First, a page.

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On the Fall of the PU

Bruce Krasting's picture




 

I followed what Biden and Ryan had to say about Social Security in their debate. My take on their words:

 

Ryan said four times that his plan was to restructure Social Security. He said his plan would not involve a sacrifice for anyone who is now 55 or older. Ryan has created a new “Red Line”. If you’re 54 or younger, you are below the red line; bend over. If you are above Ryan’s artificial red line, you get a free ride.

 

This is an extremely unfair plan. I can’t imagine how it could be implemented without ripping the country apart.

 

Ryan was referring to a version of the Simpson-Bowles plan for Social Security. A combination of increased taxes, coupled with increased retirement age and lower monthly benefits. There would be delay in implementing these changes, so that those who are now near retirement age would not be hurt.

 

I give Ryan a B+ for honesty. America’s politicians have to fess up to the fact that Social Security (SS) must make significant changes to remain solvent. Higher taxes and lower benefits are necessary if SS is to last another twenty-years. There is no way around that fact. Any politician, who says otherwise, is just lying.

 

But I give Ryan a D- for fairness. The idea that everyone today aged 54 or younger gets screwed, while those a few days older get off Scott-free is insane to me.

 

America’s problem is the Baby Boomers. Every day there are 10,000 new beneficiaries who are hitting up SS for a monthly check. At that rate, over 40 million Boomers will be getting their full monthly checks by the time Ryan’s “Red Line” comes into effect. After the first SS check is written, the future payouts can’t be reduced. So the Ryan plan creates a carve-out that protects a huge chunk of the Boomers. It does it at the expense of everyone who is today under 55.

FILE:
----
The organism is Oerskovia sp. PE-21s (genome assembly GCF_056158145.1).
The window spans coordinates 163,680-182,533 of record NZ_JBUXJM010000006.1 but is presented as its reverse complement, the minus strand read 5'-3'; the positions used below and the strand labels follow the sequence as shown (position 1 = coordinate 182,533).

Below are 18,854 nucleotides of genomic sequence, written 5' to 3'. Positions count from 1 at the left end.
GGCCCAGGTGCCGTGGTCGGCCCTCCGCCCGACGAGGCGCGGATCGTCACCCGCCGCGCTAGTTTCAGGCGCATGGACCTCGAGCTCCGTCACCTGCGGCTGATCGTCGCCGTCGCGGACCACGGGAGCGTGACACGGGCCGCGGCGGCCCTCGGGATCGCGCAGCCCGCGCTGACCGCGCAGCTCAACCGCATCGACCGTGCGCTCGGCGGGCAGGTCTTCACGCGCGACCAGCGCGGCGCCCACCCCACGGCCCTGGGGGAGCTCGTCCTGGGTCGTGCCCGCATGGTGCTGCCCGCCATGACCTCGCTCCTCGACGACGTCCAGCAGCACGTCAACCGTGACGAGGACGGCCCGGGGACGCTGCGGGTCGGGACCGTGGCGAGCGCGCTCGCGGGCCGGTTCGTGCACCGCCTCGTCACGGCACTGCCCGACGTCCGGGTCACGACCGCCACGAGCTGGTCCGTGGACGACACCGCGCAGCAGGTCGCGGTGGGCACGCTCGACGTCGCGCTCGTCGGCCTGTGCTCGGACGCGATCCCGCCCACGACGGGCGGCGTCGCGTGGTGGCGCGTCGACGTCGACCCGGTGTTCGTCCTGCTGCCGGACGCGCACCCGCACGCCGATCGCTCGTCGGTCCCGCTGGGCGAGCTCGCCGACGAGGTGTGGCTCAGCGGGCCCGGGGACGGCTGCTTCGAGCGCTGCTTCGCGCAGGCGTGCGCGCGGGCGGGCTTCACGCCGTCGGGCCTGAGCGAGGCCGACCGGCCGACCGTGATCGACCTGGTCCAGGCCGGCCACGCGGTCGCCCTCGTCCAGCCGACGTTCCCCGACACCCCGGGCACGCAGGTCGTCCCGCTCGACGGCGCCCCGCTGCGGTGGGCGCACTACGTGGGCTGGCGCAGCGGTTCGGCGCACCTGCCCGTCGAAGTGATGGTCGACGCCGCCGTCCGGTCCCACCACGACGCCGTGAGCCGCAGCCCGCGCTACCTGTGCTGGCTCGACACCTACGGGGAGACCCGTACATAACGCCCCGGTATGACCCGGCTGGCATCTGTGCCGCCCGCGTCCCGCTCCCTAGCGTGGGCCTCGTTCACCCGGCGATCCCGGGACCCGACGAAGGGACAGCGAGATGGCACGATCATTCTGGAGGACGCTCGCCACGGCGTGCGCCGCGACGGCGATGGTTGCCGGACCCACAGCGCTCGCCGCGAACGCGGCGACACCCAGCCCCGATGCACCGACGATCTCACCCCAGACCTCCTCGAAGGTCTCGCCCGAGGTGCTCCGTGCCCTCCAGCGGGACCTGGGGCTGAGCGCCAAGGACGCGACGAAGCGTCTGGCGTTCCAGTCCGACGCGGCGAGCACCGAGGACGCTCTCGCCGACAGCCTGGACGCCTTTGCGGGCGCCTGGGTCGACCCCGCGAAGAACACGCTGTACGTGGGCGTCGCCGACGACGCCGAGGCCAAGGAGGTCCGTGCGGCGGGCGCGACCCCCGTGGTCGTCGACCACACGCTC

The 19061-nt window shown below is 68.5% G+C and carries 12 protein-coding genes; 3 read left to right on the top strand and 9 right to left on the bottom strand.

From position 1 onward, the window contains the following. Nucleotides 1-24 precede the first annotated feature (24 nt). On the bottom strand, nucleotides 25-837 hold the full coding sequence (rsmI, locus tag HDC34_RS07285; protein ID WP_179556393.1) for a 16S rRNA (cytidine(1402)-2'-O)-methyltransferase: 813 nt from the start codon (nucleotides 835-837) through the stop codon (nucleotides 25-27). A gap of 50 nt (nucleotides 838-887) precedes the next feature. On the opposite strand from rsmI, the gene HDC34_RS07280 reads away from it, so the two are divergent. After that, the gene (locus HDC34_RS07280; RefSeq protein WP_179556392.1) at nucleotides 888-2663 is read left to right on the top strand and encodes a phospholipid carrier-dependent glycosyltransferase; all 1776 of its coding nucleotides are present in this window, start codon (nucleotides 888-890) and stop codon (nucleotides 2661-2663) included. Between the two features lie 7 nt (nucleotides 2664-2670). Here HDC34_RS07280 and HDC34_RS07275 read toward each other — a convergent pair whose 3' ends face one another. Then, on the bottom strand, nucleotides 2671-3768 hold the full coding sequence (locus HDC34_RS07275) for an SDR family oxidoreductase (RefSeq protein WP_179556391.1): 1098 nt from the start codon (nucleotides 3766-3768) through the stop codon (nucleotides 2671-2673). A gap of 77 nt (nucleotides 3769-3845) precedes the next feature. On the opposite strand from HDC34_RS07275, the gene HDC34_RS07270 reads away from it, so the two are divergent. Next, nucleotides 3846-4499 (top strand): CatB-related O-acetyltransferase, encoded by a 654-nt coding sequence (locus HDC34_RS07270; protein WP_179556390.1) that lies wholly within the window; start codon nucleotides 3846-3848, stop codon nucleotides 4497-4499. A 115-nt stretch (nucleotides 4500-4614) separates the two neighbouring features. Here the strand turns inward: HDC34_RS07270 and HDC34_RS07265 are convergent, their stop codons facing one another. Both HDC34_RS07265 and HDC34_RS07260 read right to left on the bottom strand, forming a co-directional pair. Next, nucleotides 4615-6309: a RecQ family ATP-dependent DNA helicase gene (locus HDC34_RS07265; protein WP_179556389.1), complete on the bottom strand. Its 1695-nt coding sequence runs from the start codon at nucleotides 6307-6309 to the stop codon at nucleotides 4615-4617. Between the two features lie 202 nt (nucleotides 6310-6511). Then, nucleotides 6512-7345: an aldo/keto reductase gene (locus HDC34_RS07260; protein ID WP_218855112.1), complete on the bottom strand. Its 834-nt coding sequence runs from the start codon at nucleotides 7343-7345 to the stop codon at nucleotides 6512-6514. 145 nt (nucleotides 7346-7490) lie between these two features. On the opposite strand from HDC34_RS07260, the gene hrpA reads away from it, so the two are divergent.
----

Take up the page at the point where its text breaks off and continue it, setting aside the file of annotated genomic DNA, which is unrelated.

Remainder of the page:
That’s the plan? Protect the age group that is causing the problem? At the expense of the next few generations? None of the 40 odd million Boomers will suffer at all? None of them? Where’s the fairness in that plan?

 

What Ryan promised for SS is just a political lie. The fact is that all of the folks who are today 55+ probably liked what they heard Ryan saying. And that is a very big block of voters.

 

The Boomers are the problem. They have to be part of the solution. Any plan that gives the Boomer age cohort a free ride at the expense of the rest of the population is a recipe for disaster. The risk is Age Warfare.

 

++

 

Everyone says that Biden is the “smart” debater. Maybe so. His comments on SS were carefully crafted. But if you look through his words, he was just playing politics.

 

Joe went straight to a liberal hot spot on SS. He flat out promised that an Obama/Biden ticket would never, ever privatize SS. This was a very smart move on Joe’s part. It plays to one of the great fears that the lovers of SS have; that one-day, the Republicans will let the evil guys on Wall Street get their hands on the SS Trust Fund.

 

Ryan rebutted that privatization should be considered for younger workers, but Biden blew him away with one of his now famous chuckles. Biden knew that he had scored points, as he knew that even the mention of the word “privatization” would get a few hundred thousand folks to the voting booth.

 

On this exchange I would give Biden a B+ and Ryan a D-. Ryan is wrong on privatization, he should have known better.

 

Ten years ago SS was running $100+Bn annual cash surpluses. If there ever was a time to consider a partial privatization, that was it. A portion of the surpluses could have been allocated to other investments back then. But not any longer.

SS is running annual deficits now. They are in the -$50Bn range for 2012, but the red ink will grow rapidly north of $100Bn in just a few years. If any portion of SS’s current cash flow were diverted to other investments, it would mean that there would be a larger drain on the Trust Fund surplus. The fact is, privatization is no longer a policy option. So Ryan was selling sound bites of a policy that has no chance of seeing the light of day.

 

Outside of the attack on the privatization of SS, Biden said nothing about SS that was worth noting. As a debate move, this was brilliant. If you say nothing, have no position and avoid critical issues, you win debates.

 

Here’s the facts Joe Boy: